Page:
Oct 18, 2011

Poppadom Preach...

So, I was ruminating (no it will not ruin your eyesight!) the other evening. Why is there only 1 Indian restaurant in Delaware? I love Indian food. The attention to detail. The use of the freshest spices, the colors, the aromas, the textures, and yes, the nutrition.

I come from a land where there is an Indian restaurant and associated pub every block (kind of like donut shops and funeral homes in New Jersey), and the national dish is "Chicken Tikka Masala." Trust the Brits to create a 'fake' Indian dish based on a cuisine from a former colony! That's a lot of chutzpah! A lorra, lorra chutzpah (my British readers will get that cultural reference). Any guesses my American friends?

The almost complete absence of Indian food in Delaware has forced me to experiment, and become adept at cooking Indian food, much to the chagrin of my LSS (long suffering spouse). When my Mam in Wales makes a curry, it is a 2-day event. Mam makes it all from scratch, even making her own curry spices from cumin, coriander, galangal, ginger, tumeric, and so on. None of this store bought 'curry spice mixture' for her boy! Being Brits we will incorporate chips also (chunky French Fries)!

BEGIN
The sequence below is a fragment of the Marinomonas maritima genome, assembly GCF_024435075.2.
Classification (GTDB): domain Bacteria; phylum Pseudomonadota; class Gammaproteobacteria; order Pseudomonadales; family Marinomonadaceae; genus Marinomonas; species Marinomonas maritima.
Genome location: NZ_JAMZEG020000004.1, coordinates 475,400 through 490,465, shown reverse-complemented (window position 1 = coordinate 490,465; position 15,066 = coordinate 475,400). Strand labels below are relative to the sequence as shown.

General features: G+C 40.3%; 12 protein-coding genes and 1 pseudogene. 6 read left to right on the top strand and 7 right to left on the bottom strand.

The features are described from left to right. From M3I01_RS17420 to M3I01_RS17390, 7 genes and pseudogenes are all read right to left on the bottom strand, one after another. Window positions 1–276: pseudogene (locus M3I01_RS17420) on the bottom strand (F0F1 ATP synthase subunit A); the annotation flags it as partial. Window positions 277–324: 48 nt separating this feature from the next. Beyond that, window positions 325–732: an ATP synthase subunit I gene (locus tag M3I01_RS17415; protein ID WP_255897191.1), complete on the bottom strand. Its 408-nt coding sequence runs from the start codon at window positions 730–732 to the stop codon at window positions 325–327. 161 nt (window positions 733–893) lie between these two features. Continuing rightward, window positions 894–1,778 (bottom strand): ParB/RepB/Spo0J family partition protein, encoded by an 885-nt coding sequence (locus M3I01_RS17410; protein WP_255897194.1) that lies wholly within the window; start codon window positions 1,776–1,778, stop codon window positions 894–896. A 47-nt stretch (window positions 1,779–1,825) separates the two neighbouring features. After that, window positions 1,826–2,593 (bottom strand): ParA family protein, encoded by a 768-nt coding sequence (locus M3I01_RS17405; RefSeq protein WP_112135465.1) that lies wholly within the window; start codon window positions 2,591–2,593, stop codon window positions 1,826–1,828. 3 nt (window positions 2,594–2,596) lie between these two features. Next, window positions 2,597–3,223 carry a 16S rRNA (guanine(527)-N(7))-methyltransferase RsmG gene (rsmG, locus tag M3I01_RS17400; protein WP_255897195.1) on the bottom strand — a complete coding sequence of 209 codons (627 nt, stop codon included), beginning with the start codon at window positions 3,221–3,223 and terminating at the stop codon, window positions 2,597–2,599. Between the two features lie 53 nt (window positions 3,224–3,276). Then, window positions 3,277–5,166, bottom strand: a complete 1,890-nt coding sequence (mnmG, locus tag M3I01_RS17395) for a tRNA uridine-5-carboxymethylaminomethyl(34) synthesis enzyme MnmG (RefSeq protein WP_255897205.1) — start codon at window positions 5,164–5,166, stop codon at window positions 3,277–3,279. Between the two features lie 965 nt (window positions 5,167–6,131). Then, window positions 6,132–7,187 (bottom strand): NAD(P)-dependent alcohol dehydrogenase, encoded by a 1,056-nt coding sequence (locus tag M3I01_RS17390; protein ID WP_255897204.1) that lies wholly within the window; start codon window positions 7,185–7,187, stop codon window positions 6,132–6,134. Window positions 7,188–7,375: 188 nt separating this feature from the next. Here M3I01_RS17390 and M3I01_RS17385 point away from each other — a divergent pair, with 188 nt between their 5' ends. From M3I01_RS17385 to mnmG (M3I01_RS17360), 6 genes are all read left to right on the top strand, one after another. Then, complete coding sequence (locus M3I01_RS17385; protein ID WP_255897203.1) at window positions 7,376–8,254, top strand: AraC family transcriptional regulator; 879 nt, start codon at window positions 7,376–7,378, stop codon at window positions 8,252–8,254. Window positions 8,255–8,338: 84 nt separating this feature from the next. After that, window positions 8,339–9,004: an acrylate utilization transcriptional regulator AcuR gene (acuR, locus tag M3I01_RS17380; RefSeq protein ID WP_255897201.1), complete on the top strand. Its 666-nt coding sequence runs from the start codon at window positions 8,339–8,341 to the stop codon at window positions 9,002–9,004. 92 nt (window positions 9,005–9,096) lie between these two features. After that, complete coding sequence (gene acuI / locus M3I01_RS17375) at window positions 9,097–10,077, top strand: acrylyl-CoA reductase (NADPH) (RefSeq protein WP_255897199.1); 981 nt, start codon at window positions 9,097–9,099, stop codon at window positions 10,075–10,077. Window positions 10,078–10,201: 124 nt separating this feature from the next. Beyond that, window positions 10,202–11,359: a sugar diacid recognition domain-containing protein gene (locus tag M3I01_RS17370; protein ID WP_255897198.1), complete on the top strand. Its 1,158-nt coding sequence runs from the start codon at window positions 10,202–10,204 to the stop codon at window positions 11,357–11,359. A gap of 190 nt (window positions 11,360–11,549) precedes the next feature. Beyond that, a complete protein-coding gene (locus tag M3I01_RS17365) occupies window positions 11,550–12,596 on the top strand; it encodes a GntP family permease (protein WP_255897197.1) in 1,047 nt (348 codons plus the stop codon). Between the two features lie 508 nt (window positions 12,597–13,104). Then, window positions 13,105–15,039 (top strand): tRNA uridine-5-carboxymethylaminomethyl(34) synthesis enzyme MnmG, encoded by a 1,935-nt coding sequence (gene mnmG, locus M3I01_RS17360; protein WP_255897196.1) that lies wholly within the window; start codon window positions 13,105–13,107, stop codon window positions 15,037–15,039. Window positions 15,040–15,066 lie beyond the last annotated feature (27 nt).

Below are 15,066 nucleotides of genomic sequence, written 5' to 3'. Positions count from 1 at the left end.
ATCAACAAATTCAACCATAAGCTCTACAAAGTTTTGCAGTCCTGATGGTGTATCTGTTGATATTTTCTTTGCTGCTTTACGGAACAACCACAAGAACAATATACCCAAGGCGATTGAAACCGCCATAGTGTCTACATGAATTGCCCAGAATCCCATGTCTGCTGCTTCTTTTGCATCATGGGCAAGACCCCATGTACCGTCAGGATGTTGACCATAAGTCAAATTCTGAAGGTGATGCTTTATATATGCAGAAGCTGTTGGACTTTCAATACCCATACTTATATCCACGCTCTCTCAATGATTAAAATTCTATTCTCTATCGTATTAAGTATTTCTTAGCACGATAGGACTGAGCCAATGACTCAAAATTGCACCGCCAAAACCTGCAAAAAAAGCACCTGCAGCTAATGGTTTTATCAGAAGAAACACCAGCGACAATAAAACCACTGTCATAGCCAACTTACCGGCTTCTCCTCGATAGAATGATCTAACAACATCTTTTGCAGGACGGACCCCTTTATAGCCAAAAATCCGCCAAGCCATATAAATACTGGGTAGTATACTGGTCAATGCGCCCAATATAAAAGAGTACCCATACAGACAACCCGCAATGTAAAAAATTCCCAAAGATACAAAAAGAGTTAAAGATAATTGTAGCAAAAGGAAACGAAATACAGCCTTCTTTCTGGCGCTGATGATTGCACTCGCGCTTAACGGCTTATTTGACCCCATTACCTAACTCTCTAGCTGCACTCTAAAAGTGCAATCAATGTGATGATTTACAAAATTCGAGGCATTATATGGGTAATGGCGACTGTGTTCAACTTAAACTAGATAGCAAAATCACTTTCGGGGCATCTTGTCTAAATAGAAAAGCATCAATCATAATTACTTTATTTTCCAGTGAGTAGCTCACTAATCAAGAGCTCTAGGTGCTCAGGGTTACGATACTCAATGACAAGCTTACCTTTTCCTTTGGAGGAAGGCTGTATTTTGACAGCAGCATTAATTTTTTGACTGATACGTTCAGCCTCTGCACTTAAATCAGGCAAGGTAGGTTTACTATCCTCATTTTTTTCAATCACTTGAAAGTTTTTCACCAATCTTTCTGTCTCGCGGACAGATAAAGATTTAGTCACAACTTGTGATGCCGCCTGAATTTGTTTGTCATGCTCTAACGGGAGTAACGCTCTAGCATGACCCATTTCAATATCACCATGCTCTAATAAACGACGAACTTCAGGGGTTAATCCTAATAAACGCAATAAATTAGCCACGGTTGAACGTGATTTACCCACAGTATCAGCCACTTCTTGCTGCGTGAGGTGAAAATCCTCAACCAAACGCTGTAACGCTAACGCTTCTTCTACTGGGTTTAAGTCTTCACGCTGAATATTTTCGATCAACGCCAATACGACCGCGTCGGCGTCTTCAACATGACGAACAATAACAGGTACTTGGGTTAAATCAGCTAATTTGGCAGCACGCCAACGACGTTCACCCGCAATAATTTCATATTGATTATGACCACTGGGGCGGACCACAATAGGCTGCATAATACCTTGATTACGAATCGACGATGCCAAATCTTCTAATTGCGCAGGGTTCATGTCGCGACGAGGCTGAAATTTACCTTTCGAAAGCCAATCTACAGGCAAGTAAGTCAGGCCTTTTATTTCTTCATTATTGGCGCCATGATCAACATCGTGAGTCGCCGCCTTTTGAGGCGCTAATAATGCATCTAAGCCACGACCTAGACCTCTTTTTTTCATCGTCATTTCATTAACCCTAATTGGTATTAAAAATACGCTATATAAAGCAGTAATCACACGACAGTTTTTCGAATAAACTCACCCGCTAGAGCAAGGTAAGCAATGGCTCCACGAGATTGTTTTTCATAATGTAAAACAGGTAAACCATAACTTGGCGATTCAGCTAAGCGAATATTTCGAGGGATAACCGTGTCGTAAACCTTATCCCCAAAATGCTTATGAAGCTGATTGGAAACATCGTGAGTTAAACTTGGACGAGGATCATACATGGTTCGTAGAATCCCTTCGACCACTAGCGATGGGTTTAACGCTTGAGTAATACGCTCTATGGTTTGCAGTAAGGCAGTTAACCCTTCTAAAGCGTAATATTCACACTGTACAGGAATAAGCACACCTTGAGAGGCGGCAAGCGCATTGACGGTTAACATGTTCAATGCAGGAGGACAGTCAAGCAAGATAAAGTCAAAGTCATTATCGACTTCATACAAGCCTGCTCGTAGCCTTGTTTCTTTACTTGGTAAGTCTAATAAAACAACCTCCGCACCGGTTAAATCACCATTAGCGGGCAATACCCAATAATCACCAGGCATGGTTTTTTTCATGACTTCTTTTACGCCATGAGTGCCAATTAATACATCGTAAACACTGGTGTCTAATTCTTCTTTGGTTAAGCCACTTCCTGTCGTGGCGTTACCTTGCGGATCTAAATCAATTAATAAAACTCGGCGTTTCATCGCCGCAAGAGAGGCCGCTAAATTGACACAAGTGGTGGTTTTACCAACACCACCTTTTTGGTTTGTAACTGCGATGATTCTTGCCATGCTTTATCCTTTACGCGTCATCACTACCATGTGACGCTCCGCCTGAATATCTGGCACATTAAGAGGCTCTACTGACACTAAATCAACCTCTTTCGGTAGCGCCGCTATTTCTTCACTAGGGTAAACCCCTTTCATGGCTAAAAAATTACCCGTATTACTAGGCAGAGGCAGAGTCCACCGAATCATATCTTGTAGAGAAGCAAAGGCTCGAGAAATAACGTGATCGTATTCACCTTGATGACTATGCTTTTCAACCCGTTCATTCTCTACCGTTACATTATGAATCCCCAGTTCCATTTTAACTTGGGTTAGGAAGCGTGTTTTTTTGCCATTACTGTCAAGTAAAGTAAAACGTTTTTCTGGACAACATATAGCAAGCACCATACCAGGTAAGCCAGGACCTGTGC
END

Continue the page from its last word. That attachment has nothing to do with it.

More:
So,what's my favorite Indian dish? It's a vegetable biryani with a panak paneer sauce and Peshwari Naan bread. Biryani is typically a meat based dish, but I prefer the vegetarian version.

Oct 13, 2011

This post appeared in the, "Ask The Cheesemonger" section of this week's E-ssue of our newsletter, "The Grapevine." It is a dynamic article in that I've been updating as the passion takes me!

Q: Why are cheese names so confusing?
A: Uhm, you lost me!
Q: There're European ones that sound like towns - Gruyere, Cheddar. Then there're the funky random ones that sound like beers - Billy Blue, Constant Bliss, Bloomsday...

A: Ah, etymology! "What's in a name? That which we call a rose by any other name would smell as sweet." Yes, that is the William Shakespeare Rose, left.

When many people first delve into growing their knowledge of fine cheeses, figuring out the names of cheeses is something that drives us nuts! Our brains are hard wired to look for context, a definitive frame of reference by which to judge new experiences. Most of us do not like to operate in gray areas. The world of cheese, if you forgive the analogy, operates in nuances of gray. Embrace them!